With 2 sequels to its name, The Purge has proven it’s a movie people want to go and see. The question is: what is it about this film that keeps viewers coming through the turnstiles? Let’s see.
Ethan Hawke, Lena Headey, Max Burkholder
Horror, Sci-Fi, Thriller Rated R 1h 25min Riley’s Rating:
There is something profound about ourselves in this film but it’s more recalcitrant horror with no message about mankind. I imagine one still. Because the movie stops at horror, I can only take away stars that make it less effective horror. If it were a rational drama, for example I’d rate it much lower. Still, the metaphors hang in my consciousness.
I’m writing this review more than 3 years after the original film came out. I must admit I had not seen it until this week. This seems amazing because it is a household name in horror and sci-fi in recent years, and I have been busy at work seeing horror movies. The director James DeMonaco is known for the Purge franchise as well as The Negotiator.
It appears scary when the cover contains a masked villain and it certainly is. The part I saw in this film that not everyone may see is the fact that the villain is really you and me, our inner killer.
Watching CNN or any news channel will show you that people are barking vehemently about the economy and most assuredly welfare. To hear some wealthy folks talk, it would seem they want the poor people killed or “purged” as it were. This would, in theory, lower the unemployment rate and clean up the streets. On the other hand, you have self-proclaimed champions of the poor, like Al Sharpton for example, coming to the defense of welfare recipients. He would likely blame the ghettos and shacks where the undesirable poor live on the rich. They don’t pay their fair share. If you’re within a generation of me (born 1969) you are likely to have heard these arguments.
This film poses an idea that we as people are bloodthirsty. In the Purge, for one night a year, the people are allowed to kill the poor. That’s the crux of the plot in this film. People love the movie. I am interested in what that says about us inside. I see the movie as a metaphor. When we practice hate, we purge (kill). I’d argue further that the poor are just as guilty of this. Some people try to appear diffident but hate is all around in this film. In the same breath, neither side is represented accurately of course, I might add. Still, there is something to this class hate that rings true in our world today.
Unfortunately, this horror movie doesn’t stretch out enough as sci fi and more tenderly examine the disparate classes. That’s where The Purge loses a couple stars with me because it could have. According to the director, we’re all pigs.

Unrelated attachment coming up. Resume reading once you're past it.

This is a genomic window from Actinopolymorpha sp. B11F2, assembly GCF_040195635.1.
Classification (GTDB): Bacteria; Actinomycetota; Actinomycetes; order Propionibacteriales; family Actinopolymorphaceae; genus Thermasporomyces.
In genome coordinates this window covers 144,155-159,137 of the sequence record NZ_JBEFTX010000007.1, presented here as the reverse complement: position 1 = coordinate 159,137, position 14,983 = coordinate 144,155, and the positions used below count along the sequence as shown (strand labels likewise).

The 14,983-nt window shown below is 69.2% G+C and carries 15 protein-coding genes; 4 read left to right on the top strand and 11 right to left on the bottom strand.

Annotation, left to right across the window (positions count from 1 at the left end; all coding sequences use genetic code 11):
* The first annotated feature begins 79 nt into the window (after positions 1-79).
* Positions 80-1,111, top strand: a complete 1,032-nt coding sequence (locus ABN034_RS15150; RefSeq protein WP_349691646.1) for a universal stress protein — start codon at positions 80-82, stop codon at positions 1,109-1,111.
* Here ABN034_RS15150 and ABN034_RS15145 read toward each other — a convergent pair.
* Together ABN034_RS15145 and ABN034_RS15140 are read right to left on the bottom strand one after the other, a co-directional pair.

Horror has less rules to follow than drama, sci fi, and even suspense but there are some rules it must follow to make it scary.
The killers in the Purge are bigger than life and they don’t seem like normal citizens. This is where the masks come in handy. They add to the scares and give the people a “John Doe” look and demeanor. Perhaps that helps my reading of the film.
Ethan Hawke plays James Sandin, a 30 something alarm and security systems area manager. The neighborhood seems to love him due to the fact that he is keeping the rich shored up with his protective wares. We find out later how some of them really feel. There is so much resentment in this film you could cut it like a knife. The most astounding thing to me is the rapid process that causes normal citizens to kill. He has a high school aged daughter (Adelaide Kane) who is in the house with her boyfriend. They have sex (in keeping with the horror tradition). He has a young son (Max Burkholder) who has health issues and a wife (Lena Headey) who is very strong and definitely a foundation for the family success. I couldn’t help but think he wouldn’t be one of the rich with a slaes job. Still, it’s relatively believable.
I see The Purge as a highly violent Twilight Zone where a commentary on human nature is being displayed. I find this exciting. If only I could believe that movie goers at large saw this message. This is a good horror film that engaged me but that I am surprised was made into 2 other sequels. I am not sure I’ll be quick to see #3, though I will see it for sure. I have watched #2 already. If you go purely for horror you will enjoy it. If you want the Purge to show you a message about democracy and humanity, you’ll need to wait for a better made sci fi film. I recommend it to you as a well-made horror film and poorly crafted sci fi with potential.